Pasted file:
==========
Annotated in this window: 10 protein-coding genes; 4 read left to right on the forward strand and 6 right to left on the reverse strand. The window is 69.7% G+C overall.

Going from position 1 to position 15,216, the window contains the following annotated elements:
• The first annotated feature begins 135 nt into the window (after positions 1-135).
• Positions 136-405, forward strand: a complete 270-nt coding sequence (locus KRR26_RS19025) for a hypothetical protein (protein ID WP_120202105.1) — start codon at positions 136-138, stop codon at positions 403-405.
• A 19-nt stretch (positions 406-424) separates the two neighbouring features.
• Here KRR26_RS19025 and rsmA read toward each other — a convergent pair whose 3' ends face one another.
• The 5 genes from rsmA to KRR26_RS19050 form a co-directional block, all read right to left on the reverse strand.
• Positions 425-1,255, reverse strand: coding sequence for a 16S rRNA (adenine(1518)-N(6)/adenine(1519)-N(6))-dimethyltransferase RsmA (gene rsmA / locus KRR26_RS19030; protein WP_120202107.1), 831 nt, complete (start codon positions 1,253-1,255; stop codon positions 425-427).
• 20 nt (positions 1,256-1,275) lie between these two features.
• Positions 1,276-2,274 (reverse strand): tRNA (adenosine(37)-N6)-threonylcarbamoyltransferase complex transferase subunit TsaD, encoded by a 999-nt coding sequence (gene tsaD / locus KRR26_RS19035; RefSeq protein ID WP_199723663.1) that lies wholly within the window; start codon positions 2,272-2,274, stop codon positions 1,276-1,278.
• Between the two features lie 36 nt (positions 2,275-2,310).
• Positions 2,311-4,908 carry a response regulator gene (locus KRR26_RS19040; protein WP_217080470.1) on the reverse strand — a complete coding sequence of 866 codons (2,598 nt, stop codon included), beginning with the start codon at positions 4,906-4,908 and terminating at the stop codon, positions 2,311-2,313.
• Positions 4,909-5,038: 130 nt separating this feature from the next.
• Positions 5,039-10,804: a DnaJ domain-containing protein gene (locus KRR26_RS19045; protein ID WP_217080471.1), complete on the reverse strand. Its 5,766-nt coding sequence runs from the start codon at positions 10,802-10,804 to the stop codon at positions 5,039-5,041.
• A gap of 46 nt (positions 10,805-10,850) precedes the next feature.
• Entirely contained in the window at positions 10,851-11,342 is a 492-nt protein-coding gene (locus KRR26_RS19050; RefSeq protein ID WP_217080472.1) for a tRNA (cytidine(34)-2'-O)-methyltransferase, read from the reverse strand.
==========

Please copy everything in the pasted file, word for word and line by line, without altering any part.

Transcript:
Annotated in this window: 10 protein-coding genes; 4 read left to right on the forward strand and 6 right to left on the reverse strand. The window is 69.7% G+C overall.

Going from position 1 to position 15,216, the window contains the following annotated elements:
• The first annotated feature begins 135 nt into the window (after positions 1-135).
• Positions 136-405, forward strand: a complete 270-nt coding sequence (locus KRR26_RS19025) for a hypothetical protein (protein ID WP_120202105.1) — start codon at positions 136-138, stop codon at positions 403-405.
• A 19-nt stretch (positions 406-424) separates the two neighbouring features.
• Here KRR26_RS19025 and rsmA read toward each other — a convergent pair whose 3' ends face one another.
• The 5 genes from rsmA to KRR26_RS19050 form a co-directional block, all read right to left on the reverse strand.
• Positions 425-1,255, reverse strand: coding sequence for a 16S rRNA (adenine(1518)-N(6)/adenine(1519)-N(6))-dimethyltransferase RsmA (gene rsmA / locus KRR26_RS19030; protein WP_120202107.1), 831 nt, complete (start codon positions 1,253-1,255; stop codon positions 425-427).
• 20 nt (positions 1,256-1,275) lie between these two features.
• Positions 1,276-2,274 (reverse strand): tRNA (adenosine(37)-N6)-threonylcarbamoyltransferase complex transferase subunit TsaD, encoded by a 999-nt coding sequence (gene tsaD / locus KRR26_RS19035; RefSeq protein ID WP_199723663.1) that lies wholly within the window; start codon positions 2,272-2,274, stop codon positions 1,276-1,278.
• Between the two features lie 36 nt (positions 2,275-2,310).
• Positions 2,311-4,908 carry a response regulator gene (locus KRR26_RS19040; protein WP_217080470.1) on the reverse strand — a complete coding sequence of 866 codons (2,598 nt, stop codon included), beginning with the start codon at positions 4,906-4,908 and terminating at the stop codon, positions 2,311-2,313.
• Positions 4,909-5,038: 130 nt separating this feature from the next.
• Positions 5,039-10,804: a DnaJ domain-containing protein gene (locus KRR26_RS19045; protein ID WP_217080471.1), complete on the reverse strand. Its 5,766-nt coding sequence runs from the start codon at positions 10,802-10,804 to the stop codon at positions 5,039-5,041.
• A gap of 46 nt (positions 10,805-10,850) precedes the next feature.
• Entirely contained in the window at positions 10,851-11,342 is a 492-nt protein-coding gene (locus KRR26_RS19050; RefSeq protein ID WP_217080472.1) for a tRNA (cytidine(34)-2'-O)-methyltransferase, read from the reverse strand.